Total Containment Inc. Resilient Pipelines, Resilient Energy: Developing Robotically Applied Protective Coating Systems for Hydrogen Applications $400,000
TransCanada Energy Ltd. Development of Engineering Assessment Framework to Address the Impact of Hydrogen on Pipeline Girth Welds $400,000
TransCanada Energy Ltd. On-site Hydrogen Production VIA Methane Pyrolysis for Fuel Switching at Compressor Stations $300,000
University of Alberta Field trial of Hydrogen Storage in Canadian Domal and Bedded Salts $1,200,000
University of Alberta Advancing Anion Exchange Membrane Electrolyzer: 3D Porous De-alloyed Catalysts key to a High Power AEM Electrolyser $500,000
University of Alberta Microbubble-Enhanced Cold Plasma Nitrogen Fixation as Sustainable Hydrogen Carrier $400,000
University of Calgary Design and Development of Novel Hydrogen Powered Gas Burner Technologies for Residential and Commercial Buildings $600,000
University of Calgary Safe Hydrogen Agile Pipeline Engineering (SHAPE): Digital Transformation and Lead Detection through AI and Digital $600,000
Verne Inc. First-of-kind Cryo-Compressed Hydrogen Demonstration in Class 8 Trucking $2,000,000
Vessel Energy Systems Development and Certification of Novel Flat Hydrogen Storage Vessel $1,300,000
VulcanX Energy Corp Extended Front-End Engineering Design of Pre-Commercial Low-Emissions Hydrogen Production from Natural Gas Pyrolysis $2,000,000
Total   $22,500,000

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Canadian government unveils hydrogen tax credit proposal

In a bid to keep pace with the U.S. following passage of the IRA, Canada has unveiled a proposal for investment tax credits for clean hydrogen.

In a bid to keep pace with the United States following approval of the Inflation Reduction Act, policymakers in Canada have unveiled proposals to incentivize investments in clean energy including hydrogen.

In its 2022 Fall Economic Statement, the Canadian government is seeking establish an investment tax credit to support investments in clean hydrogen production.

The proposed investment tax credit will be refundable, according to the statement, and available for eligible investments made as of the day of Budget 2023. The credit will be phased out after 2030. The lowest carbon intensity tier that meets all eligibility requirements is proposed to receive an investment tax credit of at least 40%. If a company does not meet certain labour conditions, the maximum tax credit rate will be reduced by 10%, which will help incentivize companies to support and create good jobs for the workers our economy relies on.

In the coming weeks, the Department of Finance will launch a consultation on how best to implement an investment tax credit for clean hydrogen based on the lifecycle carbon intensity of hydrogen. The U.S. Inflation Reduction Act (IRA) introduced carbon intensity tiers to guide the level of support to clean hydrogen projects. As outlined in the IRA, support would begin to be provided when emissions from the production of clean hydrogen are 4.0kg of CO2e or less per kg of hydrogen, while the highest level of support would be provided where emissions are 0.45kg of CO2e or less per kg of hydrogen. The consultation will seek input on:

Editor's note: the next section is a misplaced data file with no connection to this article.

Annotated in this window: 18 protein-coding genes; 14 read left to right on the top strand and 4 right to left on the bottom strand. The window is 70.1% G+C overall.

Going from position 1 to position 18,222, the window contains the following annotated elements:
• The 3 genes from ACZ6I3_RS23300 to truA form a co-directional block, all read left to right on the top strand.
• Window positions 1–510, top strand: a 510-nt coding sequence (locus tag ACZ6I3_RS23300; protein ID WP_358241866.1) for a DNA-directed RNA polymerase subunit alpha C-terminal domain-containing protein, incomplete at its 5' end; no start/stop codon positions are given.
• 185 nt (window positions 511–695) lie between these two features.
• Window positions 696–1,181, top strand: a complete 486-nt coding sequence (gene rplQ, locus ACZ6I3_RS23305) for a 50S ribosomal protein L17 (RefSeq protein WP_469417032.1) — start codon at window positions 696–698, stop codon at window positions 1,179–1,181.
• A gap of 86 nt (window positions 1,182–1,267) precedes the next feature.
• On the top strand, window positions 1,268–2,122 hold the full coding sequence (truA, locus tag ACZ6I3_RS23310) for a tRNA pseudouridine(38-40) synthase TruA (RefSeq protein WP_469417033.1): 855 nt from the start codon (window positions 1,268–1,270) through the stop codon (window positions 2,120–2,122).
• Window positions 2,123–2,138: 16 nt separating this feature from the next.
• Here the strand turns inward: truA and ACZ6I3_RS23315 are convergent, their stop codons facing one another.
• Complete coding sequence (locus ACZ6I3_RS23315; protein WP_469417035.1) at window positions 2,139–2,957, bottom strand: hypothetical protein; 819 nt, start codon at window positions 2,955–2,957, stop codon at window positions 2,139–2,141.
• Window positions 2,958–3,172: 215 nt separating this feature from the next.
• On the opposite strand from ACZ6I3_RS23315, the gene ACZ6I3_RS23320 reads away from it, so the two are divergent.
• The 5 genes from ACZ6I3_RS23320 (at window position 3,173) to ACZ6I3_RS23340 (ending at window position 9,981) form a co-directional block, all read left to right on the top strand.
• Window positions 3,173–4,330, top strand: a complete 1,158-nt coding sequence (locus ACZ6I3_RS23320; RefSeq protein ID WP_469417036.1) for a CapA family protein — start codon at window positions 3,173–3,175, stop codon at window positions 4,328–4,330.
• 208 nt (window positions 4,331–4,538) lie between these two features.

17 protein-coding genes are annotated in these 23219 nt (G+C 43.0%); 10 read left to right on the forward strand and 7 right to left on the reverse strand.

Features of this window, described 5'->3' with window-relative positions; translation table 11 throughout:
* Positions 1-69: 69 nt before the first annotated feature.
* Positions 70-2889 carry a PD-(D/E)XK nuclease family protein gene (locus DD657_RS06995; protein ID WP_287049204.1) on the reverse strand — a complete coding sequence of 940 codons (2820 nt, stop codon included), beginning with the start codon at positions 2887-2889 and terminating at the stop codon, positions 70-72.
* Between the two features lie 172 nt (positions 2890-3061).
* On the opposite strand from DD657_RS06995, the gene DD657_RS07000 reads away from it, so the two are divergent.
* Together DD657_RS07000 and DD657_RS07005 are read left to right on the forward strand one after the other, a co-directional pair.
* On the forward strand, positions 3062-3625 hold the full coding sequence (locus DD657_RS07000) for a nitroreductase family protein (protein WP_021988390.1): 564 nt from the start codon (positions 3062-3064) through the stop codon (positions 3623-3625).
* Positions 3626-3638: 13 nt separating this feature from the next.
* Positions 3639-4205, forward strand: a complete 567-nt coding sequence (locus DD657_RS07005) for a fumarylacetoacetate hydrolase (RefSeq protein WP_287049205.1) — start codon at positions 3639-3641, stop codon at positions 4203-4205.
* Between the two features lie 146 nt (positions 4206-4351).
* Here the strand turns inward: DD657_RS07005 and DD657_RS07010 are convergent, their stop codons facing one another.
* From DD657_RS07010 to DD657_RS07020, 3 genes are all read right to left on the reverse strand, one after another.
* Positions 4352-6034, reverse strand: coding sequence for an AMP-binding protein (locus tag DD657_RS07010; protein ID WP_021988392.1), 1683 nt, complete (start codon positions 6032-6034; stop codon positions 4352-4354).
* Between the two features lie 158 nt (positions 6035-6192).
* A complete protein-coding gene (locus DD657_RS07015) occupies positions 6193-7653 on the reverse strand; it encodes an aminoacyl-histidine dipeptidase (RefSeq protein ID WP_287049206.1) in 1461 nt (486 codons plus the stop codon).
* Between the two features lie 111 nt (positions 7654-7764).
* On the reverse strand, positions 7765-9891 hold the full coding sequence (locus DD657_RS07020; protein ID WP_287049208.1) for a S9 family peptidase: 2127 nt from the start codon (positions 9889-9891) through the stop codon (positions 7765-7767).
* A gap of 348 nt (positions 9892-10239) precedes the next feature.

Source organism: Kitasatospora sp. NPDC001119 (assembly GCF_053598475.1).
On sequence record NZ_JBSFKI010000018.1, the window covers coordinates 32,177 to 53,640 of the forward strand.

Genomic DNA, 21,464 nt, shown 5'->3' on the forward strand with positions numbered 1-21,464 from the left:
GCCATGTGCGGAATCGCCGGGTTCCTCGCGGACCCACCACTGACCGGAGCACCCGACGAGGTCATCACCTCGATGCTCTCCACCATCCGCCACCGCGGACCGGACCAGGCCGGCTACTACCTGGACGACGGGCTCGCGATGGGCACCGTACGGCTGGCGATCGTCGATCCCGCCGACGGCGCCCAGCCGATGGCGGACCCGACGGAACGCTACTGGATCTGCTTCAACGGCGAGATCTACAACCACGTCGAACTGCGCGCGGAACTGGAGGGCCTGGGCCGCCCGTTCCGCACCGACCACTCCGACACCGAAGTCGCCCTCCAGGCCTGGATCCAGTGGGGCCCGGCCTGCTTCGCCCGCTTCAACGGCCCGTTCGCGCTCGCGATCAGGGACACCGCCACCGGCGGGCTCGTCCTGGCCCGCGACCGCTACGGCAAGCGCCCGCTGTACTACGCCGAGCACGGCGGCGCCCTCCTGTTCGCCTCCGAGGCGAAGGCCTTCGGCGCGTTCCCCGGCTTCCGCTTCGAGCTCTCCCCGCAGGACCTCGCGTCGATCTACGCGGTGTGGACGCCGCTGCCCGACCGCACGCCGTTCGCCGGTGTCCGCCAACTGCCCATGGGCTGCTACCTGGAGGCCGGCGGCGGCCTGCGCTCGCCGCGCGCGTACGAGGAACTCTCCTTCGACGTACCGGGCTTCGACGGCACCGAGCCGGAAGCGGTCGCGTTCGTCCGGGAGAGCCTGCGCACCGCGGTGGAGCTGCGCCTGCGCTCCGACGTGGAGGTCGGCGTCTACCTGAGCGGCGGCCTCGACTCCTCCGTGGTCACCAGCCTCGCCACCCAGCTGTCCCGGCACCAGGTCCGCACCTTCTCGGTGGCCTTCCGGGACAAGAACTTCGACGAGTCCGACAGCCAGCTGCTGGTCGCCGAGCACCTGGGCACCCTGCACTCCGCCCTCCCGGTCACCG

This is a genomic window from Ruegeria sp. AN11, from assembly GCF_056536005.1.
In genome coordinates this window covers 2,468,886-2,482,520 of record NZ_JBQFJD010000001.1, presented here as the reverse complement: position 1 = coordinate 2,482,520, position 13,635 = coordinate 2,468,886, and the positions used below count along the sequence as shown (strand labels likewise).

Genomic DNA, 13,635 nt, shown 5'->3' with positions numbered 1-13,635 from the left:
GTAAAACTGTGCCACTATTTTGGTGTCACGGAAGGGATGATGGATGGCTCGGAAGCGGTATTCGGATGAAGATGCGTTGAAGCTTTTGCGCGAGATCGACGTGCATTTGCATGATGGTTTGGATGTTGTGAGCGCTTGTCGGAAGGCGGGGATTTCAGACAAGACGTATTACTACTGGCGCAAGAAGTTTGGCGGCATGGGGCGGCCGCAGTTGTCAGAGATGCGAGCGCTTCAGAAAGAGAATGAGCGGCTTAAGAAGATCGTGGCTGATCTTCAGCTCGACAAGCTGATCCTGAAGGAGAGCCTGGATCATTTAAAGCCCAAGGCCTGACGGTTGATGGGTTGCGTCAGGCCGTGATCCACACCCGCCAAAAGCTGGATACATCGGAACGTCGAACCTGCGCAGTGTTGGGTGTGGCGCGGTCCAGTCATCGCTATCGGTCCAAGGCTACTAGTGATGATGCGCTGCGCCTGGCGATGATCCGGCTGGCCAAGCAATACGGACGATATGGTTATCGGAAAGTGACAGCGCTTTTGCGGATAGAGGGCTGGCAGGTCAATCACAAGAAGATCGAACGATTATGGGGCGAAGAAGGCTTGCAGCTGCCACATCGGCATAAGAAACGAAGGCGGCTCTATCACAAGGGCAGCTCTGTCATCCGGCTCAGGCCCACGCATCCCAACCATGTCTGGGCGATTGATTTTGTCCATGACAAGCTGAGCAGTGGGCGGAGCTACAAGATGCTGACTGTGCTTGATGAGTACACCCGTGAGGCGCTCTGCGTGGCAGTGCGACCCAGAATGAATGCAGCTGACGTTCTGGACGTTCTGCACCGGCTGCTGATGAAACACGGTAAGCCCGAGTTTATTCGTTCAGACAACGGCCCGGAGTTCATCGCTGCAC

• An appropriate carbon intensity-based system for the Canadian context; and,
  • The level of support needed for different production pathways in Canada.

Through this investment tax credit, the government will promote jobs and skills for a net-zero economy, such that the level of the credit will depend on whether certain labour protection requirements are met. The Department of Finance will consult with a broad group of stakeholders, but especially with unions, on how best to attach labour conditions to the investment tax credit for clean hydrogen to ensure that wages paid are at the prevailing level in the local labour market, and that apprenticeship training opportunities are being created.

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LSB Industries outlines blue ammonia project economics

US fertilizer producer LSB Industries gives a glimpse at the economics of two in-development blue ammonia projects.

LSB Industries estimates its Houston Ship Channel blue ammonia project will add approximately $150m of EBITDA annually, CEO Mark Behrman said today.

The facility, which would produce approximately 1.1 million metric tons of ammonia and capture and sequester 1.6 million metric tons of CO2 annually, is currently in the pre-FEED phase and planned for construction on the Vopak Exolum Houston Ship Shuttle Ammonia Terminal.

Behrman gave a back-of-the envelope estimate assuming the cost of the facility would come in at $800m, resulting in the added $150m of annual EBITDA .